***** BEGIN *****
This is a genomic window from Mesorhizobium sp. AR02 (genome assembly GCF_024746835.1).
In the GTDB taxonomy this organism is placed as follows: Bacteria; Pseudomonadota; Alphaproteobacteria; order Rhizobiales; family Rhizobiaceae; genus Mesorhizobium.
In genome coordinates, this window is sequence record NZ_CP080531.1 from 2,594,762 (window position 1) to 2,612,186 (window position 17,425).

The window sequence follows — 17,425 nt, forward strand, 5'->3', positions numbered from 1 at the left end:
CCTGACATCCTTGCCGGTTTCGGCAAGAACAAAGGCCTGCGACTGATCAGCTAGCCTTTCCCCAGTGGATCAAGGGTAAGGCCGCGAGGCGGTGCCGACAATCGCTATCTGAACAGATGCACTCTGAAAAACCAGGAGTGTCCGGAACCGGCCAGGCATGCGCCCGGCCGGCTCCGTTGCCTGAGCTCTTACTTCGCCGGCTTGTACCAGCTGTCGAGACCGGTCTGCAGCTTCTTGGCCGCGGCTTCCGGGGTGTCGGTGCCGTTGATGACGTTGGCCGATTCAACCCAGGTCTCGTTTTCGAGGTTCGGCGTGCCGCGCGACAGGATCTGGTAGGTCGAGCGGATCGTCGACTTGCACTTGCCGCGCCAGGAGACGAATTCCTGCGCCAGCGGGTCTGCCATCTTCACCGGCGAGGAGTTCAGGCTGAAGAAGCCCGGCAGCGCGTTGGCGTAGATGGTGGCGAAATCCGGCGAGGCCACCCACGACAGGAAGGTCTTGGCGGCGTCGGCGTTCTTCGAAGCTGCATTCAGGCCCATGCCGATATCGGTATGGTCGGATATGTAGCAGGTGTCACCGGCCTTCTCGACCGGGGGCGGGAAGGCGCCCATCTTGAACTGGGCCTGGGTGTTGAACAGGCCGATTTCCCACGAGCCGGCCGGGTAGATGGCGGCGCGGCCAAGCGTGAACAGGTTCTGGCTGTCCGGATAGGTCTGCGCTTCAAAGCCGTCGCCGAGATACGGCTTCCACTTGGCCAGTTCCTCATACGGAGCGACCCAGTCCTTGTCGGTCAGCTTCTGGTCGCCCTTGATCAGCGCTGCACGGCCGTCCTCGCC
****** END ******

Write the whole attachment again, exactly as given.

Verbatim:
This is a genomic window from Mesorhizobium sp. AR02 (genome assembly GCF_024746835.1).
In the GTDB taxonomy this organism is placed as follows: Bacteria; Pseudomonadota; Alphaproteobacteria; order Rhizobiales; family Rhizobiaceae; genus Mesorhizobium.
In genome coordinates, this window is sequence record NZ_CP080531.1 from 2,594,762 (window position 1) to 2,612,186 (window position 17,425).

The window sequence follows — 17,425 nt, forward strand, 5'->3', positions numbered from 1 at the left end:
CCTGACATCCTTGCCGGTTTCGGCAAGAACAAAGGCCTGCGACTGATCAGCTAGCCTTTCCCCAGTGGATCAAGGGTAAGGCCGCGAGGCGGTGCCGACAATCGCTATCTGAACAGATGCACTCTGAAAAACCAGGAGTGTCCGGAACCGGCCAGGCATGCGCCCGGCCGGCTCCGTTGCCTGAGCTCTTACTTCGCCGGCTTGTACCAGCTGTCGAGACCGGTCTGCAGCTTCTTGGCCGCGGCTTCCGGGGTGTCGGTGCCGTTGATGACGTTGGCCGATTCAACCCAGGTCTCGTTTTCGAGGTTCGGCGTGCCGCGCGACAGGATCTGGTAGGTCGAGCGGATCGTCGACTTGCACTTGCCGCGCCAGGAGACGAATTCCTGCGCCAGCGGGTCTGCCATCTTCACCGGCGAGGAGTTCAGGCTGAAGAAGCCCGGCAGCGCGTTGGCGTAGATGGTGGCGAAATCCGGCGAGGCCACCCACGACAGGAAGGTCTTGGCGGCGTCGGCGTTCTTCGAAGCTGCATTCAGGCCCATGCCGATATCGGTATGGTCGGATATGTAGCAGGTGTCACCGGCCTTCTCGACCGGGGGCGGGAAGGCGCCCATCTTGAACTGGGCCTGGGTGTTGAACAGGCCGATTTCCCACGAGCCGGCCGGGTAGATGGCGGCGCGGCCAAGCGTGAACAGGTTCTGGCTGTCCGGATAGGTCTGCGCTTCAAAGCCGTCGCCGAGATACGGCTTCCACTTGGCCAGTTCCTCATACGGAGCGACCCAGTCCTTGTCGGTCAGCTTCTGGTCGCCCTTGATCAGCGCTGCACGGCCGTCCTCGCC